The one thing that Football Manager Live is: sociable. Yeah sure, there are mugs in every game world as in life, but in the main everyone that logs in frequently is not just there to play a few games and log off. Most like to get involved in the community, express opinions or form rivalries.

“One [good feature] was public quests, a system in which players who enter an area can elect to join a large quest in progress.”

It’s been discussed that v1.4 is in beta test at the moment, which includes the challenge system. Currently the challenges are pre-set by Sports Interactive and are all solo play including one or more CPU teams. It would be interesting to see how two clubs could take on CPU teams maybe in the future. Would this be considered cheating if you had to throw a match to complete the challenge?

Having “clans” I think is similar to football associations, or at least should be. I’d welcome more complicated FA vs FA competitions or allowing clans to form. Something along the lines of the Streetfighter group mode would be ace.

Basically a challenge system that was more extroverted is currently missing from v1.3 but is better with v1.4 due to the news items that are produced and appears on the home pages of friends. In my opinion this is something that is missing and makes the challenge system, in current forum, not appealing to some.

“Open grouping, which allows players to slide in and out of groups, was another major advantage. “One of the things we wanted to do was break down the barrier of people asking to group. We had a discussion after discussion after discussion on building a system where people could just slide into groups without asking permission, and we came up with this open grouping system, and it’s been super successful for us.” Warhammer’s realm versus realm play, which pits factions against factions, makes this system essential, says Hickman. “People want to be with people. There is safety in numbers.”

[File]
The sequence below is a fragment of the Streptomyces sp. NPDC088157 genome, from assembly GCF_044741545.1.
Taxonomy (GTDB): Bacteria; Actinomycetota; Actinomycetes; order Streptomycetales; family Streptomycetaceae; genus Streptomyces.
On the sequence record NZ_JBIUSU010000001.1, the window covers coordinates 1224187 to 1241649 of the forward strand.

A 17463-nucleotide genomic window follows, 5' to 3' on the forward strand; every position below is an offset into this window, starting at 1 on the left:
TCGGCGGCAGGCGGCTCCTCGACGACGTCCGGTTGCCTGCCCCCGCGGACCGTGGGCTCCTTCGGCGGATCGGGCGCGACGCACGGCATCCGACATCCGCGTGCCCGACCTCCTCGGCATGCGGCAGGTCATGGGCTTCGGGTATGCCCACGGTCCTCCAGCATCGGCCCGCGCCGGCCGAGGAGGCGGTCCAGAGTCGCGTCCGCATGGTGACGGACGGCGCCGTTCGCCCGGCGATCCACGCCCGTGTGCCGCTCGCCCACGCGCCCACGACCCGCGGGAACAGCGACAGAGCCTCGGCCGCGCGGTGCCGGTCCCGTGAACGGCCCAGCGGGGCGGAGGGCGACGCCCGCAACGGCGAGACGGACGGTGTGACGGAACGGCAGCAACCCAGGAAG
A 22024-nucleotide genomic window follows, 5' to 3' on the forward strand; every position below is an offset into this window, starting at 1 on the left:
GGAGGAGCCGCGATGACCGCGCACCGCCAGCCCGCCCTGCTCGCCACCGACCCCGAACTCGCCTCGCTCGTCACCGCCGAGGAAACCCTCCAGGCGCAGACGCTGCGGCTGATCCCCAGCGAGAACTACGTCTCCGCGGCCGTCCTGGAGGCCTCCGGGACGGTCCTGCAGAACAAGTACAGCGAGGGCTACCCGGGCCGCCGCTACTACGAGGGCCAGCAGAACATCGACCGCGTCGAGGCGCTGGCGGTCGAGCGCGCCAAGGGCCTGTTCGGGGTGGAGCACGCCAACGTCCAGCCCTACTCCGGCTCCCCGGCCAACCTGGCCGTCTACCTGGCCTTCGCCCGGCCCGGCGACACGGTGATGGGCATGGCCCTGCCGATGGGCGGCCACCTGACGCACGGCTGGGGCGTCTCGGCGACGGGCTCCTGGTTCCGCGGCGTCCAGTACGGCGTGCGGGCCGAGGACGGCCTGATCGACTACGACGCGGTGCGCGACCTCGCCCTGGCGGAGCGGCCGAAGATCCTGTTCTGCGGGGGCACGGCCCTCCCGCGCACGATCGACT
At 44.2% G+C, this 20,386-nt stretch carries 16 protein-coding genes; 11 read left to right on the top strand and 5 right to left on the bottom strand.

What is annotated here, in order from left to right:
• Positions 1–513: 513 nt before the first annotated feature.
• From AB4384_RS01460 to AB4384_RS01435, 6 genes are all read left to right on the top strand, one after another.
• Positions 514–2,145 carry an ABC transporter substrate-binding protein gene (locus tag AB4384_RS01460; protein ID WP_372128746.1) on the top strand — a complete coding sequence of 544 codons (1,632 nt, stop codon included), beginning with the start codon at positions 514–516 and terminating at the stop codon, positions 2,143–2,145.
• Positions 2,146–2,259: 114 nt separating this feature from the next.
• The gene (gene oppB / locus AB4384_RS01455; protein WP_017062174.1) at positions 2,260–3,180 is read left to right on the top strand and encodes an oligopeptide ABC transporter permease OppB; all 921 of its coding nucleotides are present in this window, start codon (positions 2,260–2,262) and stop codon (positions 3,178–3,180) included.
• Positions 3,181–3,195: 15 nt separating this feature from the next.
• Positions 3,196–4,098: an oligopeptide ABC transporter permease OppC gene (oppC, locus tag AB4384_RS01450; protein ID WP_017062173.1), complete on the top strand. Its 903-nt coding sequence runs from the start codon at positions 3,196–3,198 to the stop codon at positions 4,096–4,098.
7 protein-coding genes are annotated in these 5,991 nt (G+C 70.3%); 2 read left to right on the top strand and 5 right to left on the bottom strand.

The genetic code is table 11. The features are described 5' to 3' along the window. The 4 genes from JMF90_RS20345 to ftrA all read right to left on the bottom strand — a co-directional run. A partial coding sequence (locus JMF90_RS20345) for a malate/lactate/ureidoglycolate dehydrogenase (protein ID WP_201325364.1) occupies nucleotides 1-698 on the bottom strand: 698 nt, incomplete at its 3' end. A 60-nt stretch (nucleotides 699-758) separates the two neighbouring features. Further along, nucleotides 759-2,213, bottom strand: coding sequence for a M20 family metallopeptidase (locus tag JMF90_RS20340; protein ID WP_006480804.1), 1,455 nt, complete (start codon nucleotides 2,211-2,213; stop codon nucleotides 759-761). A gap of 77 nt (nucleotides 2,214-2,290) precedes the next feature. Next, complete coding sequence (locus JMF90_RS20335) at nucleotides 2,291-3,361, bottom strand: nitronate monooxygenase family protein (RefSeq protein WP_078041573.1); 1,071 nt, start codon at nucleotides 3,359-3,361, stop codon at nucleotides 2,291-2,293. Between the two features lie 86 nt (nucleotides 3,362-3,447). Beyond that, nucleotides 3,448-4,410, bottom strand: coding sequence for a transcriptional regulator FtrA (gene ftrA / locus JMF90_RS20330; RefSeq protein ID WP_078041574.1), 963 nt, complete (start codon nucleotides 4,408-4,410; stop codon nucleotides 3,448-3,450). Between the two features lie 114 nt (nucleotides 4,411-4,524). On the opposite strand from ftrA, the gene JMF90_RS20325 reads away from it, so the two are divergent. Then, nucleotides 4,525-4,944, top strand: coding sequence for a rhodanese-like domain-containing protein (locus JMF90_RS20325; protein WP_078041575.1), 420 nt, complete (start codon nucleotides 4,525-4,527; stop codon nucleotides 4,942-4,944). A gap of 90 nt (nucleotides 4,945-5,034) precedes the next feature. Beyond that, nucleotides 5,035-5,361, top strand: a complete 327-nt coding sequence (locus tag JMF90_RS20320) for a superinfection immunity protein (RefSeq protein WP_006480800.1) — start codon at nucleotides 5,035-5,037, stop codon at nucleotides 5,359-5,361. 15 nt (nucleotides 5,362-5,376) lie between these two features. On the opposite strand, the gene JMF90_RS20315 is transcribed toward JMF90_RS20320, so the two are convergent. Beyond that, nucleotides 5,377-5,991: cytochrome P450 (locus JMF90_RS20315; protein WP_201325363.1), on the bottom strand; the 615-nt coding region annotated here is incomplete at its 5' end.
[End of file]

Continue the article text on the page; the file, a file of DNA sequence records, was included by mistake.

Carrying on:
I think this relates directly to movement between football associations. With the new way that FA hoppers are now welcomed in rather than punished for moving, I feel that this is a step in the direction made by Warhammer.

Whether this could also apply to game worlds also is probably a discussion point (i.e. you can move your team around between GWs in off-seasons). I’d like this to exist but would need to consider the negative affects such as some game worlds being left empty and FA structures. There was once a hint that in the future teams could go “on tour” to other game worldss. I’d love to hear how this would work! I talk about this again later.

“I think we do some lip service to each [aspect of the service model] but you have to embrace the fact that your game is not just launching a product. Twenty percent of the work you will do on a game happens before you go live – the rest will happen after launch.”

Here is where I think Football Manager Live is bang on right and why I think that in the eyes of some, FML will always be a work-in-progress beta, when in fact it’s a model that appears to be in use across successful MMOs, from the many articles I’ve subjected myself to. This brings me onto me discovering “why” Football Manager Live was rolled out small and “why” the marketing has been essentially word of mouth…